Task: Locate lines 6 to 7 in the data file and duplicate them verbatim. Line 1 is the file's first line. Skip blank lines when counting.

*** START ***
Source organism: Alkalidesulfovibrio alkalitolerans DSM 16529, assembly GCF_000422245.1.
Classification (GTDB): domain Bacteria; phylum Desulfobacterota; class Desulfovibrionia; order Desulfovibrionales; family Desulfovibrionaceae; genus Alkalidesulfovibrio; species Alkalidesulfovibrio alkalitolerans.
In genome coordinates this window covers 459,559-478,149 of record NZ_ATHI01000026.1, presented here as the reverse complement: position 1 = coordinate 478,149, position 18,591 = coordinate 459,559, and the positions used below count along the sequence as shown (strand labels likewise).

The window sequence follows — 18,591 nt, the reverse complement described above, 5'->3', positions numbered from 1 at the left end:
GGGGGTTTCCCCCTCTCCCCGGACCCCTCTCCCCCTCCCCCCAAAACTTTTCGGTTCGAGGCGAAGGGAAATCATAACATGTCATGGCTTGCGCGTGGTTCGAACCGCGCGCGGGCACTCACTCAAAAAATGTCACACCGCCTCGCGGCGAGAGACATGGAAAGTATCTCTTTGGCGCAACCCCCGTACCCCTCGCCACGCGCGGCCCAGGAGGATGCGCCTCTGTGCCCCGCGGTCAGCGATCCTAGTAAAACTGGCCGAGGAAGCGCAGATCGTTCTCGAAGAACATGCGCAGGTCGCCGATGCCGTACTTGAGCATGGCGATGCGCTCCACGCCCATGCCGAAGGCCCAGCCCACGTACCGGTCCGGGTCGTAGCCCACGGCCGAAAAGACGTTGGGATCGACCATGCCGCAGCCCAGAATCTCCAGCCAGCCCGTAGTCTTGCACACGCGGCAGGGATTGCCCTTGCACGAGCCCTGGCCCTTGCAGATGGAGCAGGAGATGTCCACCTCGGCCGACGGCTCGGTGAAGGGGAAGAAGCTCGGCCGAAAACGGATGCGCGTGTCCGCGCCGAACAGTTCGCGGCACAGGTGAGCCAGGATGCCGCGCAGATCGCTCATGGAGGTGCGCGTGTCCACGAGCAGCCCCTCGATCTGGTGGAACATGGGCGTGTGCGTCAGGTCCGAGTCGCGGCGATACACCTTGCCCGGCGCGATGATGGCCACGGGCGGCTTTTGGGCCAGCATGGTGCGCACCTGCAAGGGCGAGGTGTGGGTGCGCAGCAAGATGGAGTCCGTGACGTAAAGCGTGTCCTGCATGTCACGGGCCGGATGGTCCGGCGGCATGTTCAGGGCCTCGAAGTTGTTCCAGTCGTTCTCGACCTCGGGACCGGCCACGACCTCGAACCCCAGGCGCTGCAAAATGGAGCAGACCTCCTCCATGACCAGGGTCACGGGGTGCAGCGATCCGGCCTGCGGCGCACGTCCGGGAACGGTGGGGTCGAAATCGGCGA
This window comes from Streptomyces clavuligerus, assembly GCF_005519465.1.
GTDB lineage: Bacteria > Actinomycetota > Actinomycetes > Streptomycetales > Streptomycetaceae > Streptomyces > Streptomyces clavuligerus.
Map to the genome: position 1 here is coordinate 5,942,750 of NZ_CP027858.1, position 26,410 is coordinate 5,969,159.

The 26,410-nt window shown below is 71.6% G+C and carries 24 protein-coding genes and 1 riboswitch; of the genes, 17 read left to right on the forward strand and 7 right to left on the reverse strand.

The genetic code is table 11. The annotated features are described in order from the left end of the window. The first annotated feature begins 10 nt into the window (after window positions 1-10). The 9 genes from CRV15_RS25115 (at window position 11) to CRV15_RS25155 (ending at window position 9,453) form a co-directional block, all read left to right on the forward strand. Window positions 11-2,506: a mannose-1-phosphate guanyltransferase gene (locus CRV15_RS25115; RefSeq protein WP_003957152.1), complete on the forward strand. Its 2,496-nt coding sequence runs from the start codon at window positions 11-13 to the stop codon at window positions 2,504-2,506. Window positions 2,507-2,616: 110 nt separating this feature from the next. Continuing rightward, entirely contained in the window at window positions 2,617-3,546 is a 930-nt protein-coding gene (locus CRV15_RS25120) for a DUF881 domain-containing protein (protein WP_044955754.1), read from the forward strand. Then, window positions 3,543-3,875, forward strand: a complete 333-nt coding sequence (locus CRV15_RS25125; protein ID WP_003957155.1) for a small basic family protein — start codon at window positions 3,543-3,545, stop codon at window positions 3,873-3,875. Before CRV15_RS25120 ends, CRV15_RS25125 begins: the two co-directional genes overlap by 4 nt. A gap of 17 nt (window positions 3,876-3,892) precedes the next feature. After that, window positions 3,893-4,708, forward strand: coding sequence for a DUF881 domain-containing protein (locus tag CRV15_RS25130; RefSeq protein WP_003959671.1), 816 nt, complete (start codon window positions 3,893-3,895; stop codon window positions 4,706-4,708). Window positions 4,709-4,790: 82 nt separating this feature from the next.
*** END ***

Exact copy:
This window comes from Streptomyces clavuligerus, assembly GCF_005519465.1.
GTDB lineage: Bacteria > Actinomycetota > Actinomycetes > Streptomycetales > Streptomycetaceae > Streptomyces > Streptomyces clavuligerus.